STRATEGY 1: Embrace uncertainty. In the natural world, they argue, most species increase uncertainty for their enemies by deploying multiple strategies for attack or defense. Think of the octopus, says Sagarin: "It's got an ink cloud it can use; it's got a beak it can use; some of them have poison; they've got these suckers; it's got really good camouflage." If one strategy doesn't work, it can fall back on another.Increasing uncertainty for the enemy is one major aspect of the defenses of the LOCKSS system. The more you increase your certainty about what your preservation system is doing, the easier you make it for an enemy or an error to affect large parts of the system. In the long term, randomization is your friend. So is:
STRATEGY 2: Decentralize. "Putting homeland security in the hands of a massive, plodding bureaucracy hardly represents evolutionary advancement," ... Sagarin's ideal defense would operate more like the human immune system—with units that react semiautonomously to threats, loosely governed by a central command. "Instead of relying on a centralized brain or controller for everything, you farm out the responsibility of searching for and responding to changes in the environment to many, many different agents," he says.LOCKSS boxes are autonomous, only loosely coordinated, in exactly this manner. The more coordinated the behavior of the parts of your system, the more correlated are the failures.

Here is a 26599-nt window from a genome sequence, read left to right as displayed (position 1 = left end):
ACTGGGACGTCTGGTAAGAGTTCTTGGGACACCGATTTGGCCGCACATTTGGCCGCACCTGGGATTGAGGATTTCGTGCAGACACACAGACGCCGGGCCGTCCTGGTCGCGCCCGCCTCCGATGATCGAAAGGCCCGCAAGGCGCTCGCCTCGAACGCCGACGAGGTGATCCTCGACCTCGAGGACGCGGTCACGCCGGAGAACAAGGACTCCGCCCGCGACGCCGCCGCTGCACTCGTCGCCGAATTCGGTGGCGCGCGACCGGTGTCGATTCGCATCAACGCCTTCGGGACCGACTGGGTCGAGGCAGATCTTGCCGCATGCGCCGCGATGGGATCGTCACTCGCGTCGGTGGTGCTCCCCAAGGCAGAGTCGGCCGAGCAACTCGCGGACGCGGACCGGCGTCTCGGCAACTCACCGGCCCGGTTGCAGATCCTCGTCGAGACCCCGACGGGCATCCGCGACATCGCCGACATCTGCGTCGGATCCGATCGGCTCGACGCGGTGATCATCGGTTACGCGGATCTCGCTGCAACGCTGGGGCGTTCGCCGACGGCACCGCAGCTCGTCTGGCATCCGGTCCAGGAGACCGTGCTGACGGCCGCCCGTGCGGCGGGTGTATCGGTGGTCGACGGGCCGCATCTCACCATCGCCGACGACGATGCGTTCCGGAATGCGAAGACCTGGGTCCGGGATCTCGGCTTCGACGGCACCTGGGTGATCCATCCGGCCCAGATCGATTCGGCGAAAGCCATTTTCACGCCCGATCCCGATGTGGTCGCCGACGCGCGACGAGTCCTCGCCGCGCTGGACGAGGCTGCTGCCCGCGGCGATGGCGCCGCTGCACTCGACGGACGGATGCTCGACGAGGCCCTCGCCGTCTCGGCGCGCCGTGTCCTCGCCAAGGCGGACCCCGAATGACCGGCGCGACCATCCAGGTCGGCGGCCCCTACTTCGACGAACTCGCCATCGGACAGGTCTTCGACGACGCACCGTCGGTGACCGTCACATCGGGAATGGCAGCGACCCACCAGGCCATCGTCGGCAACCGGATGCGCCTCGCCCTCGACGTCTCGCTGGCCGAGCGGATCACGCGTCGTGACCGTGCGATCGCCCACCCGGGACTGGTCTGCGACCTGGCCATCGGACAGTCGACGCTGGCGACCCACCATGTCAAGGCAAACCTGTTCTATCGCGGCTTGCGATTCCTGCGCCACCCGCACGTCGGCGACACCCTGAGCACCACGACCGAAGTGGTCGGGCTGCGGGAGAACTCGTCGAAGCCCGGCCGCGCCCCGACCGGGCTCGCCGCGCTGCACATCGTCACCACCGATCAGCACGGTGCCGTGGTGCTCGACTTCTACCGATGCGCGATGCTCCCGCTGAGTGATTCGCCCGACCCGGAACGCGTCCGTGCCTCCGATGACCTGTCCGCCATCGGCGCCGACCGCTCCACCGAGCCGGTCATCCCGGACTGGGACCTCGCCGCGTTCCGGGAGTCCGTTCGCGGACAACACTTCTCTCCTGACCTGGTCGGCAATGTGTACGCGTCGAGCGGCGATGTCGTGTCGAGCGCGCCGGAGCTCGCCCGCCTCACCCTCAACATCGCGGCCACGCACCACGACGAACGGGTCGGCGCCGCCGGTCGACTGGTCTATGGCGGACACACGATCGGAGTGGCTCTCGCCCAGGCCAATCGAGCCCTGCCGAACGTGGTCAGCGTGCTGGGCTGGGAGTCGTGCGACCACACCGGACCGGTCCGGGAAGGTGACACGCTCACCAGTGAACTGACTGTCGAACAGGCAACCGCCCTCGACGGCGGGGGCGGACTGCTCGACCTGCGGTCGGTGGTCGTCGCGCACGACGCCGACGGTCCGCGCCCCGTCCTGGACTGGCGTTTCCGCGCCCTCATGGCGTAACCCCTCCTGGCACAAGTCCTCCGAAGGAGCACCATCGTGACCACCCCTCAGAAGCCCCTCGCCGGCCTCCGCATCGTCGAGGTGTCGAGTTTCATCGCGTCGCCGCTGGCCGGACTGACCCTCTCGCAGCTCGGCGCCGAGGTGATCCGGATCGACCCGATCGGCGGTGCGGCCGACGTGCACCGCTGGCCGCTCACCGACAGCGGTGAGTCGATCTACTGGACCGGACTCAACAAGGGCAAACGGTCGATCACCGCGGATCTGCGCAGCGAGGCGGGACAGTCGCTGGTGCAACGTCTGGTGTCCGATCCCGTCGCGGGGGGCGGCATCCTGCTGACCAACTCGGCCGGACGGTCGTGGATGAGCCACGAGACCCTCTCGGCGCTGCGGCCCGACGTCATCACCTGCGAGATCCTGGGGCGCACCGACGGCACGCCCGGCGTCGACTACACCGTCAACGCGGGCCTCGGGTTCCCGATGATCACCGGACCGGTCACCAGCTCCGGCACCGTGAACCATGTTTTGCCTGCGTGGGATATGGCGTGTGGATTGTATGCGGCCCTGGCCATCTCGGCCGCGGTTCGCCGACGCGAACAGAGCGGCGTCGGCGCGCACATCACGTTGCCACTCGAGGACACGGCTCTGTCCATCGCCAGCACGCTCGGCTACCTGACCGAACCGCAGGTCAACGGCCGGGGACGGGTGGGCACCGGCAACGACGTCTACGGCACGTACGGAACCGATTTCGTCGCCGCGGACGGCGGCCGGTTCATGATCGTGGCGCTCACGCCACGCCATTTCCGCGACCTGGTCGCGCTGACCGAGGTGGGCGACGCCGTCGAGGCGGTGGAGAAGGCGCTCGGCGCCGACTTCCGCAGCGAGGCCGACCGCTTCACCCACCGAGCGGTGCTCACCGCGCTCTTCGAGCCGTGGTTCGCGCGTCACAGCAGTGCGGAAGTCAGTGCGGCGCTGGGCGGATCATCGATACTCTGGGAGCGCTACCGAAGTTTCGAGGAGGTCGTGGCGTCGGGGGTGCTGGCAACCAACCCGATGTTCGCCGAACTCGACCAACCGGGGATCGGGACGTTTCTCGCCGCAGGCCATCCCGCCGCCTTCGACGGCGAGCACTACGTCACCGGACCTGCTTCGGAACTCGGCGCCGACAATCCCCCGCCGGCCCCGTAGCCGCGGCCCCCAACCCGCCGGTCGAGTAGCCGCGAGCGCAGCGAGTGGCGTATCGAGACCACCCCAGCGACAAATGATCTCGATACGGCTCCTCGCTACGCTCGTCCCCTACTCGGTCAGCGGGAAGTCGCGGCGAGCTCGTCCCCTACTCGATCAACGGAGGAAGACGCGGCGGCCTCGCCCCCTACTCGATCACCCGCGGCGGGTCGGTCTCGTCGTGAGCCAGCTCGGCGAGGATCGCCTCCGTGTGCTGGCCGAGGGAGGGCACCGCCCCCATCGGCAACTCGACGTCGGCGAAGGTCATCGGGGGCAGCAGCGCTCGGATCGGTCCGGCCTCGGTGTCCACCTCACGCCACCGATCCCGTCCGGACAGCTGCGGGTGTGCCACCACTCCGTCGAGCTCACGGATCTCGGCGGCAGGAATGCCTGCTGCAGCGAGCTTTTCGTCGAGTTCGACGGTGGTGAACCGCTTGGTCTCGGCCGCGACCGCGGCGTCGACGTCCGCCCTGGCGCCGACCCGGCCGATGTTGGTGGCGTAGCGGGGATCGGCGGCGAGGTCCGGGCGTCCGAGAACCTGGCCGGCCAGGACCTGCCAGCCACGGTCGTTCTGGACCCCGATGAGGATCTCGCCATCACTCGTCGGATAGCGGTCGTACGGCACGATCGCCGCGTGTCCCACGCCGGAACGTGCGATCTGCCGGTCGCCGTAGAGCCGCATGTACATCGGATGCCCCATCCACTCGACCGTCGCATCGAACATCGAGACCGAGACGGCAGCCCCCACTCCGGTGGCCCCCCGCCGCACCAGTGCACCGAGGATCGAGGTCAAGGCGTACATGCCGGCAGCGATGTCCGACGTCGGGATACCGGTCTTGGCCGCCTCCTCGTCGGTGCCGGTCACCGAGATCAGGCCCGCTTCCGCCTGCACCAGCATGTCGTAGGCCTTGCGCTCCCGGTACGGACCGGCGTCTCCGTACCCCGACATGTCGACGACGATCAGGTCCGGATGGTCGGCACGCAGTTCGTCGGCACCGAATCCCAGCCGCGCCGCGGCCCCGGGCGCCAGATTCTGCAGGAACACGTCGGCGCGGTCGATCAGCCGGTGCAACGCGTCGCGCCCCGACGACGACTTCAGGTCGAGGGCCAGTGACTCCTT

The whole article is worth a careful read, as is Sagarin's Adapt or Die article in Foreign Policy.
That's some interesting ideas; I will definitely take a look at the article when I get a chunk of time.
I do have to say, I find the idea of "units that react semiautonomously to threats, loosely governed by a central command." to be highly alarming. At least when they're a "plodding bureaucracy" the citizens can keep an eye on it...
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